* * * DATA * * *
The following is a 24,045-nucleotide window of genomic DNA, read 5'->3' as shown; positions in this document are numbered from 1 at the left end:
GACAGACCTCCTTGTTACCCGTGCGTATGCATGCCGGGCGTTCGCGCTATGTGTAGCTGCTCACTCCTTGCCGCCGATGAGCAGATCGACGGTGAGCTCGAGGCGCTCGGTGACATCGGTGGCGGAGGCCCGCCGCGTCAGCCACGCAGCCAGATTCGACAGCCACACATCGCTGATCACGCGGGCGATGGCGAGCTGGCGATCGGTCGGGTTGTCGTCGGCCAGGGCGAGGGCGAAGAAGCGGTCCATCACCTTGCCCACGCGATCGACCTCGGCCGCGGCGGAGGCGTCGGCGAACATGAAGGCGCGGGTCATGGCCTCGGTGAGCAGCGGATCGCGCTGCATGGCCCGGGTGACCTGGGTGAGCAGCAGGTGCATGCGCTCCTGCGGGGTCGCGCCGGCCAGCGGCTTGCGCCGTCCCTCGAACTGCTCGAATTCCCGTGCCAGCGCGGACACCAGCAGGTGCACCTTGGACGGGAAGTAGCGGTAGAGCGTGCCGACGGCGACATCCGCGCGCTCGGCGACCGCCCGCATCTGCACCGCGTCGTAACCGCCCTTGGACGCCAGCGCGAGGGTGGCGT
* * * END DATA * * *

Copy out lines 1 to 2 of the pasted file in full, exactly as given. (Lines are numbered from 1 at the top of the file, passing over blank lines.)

The following is a 24,045-nucleotide window of genomic DNA, read 5'->3' as shown; positions in this document are numbered from 1 at the left end:
GACAGACCTCCTTGTTACCCGTGCGTATGCATGCCGGGCGTTCGCGCTATGTGTAGCTGCTCACTCCTTGCCGCCGATGAGCAGATCGACGGTGAGCTCGAGGCGCTCGGTGACATCGGTGGCGGAGGCCCGCCGCGTCAGCCACGCAGCCAGATTCGACAGCCACACATCGCTGATCACGCGGGCGATGGCGAGCTGGCGATCGGTCGGGTTGTCGTCGGCCAGGGCGAGGGCGAAGAAGCGGTCCATCACCTTGCCCACGCGATCGACCTCGGCCGCGGCGGAGGCGTCGGCGAACATGAAGGCGCGGGTCATGGCCTCGGTGAGCAGCGGATCGCGCTGCATGGCCCGGGTGACCTGGGTGAGCAGCAGGTGCATGCGCTCCTGCGGGGTCGCGCCGGCCAGCGGCTTGCGCCGTCCCTCGAACTGCTCGAATTCCCGTGCCAGCGCGGACACCAGCAGGTGCACCTTGGACGGGAAGTAGCGGTAGAGCGTGCCGACGGCGACATCCGCGCGCTCGGCGACCGCCCGCATCTGCACCGCGTCGTAACCGCCCTTGGACGCCAGCGCGAGGGTGGCGT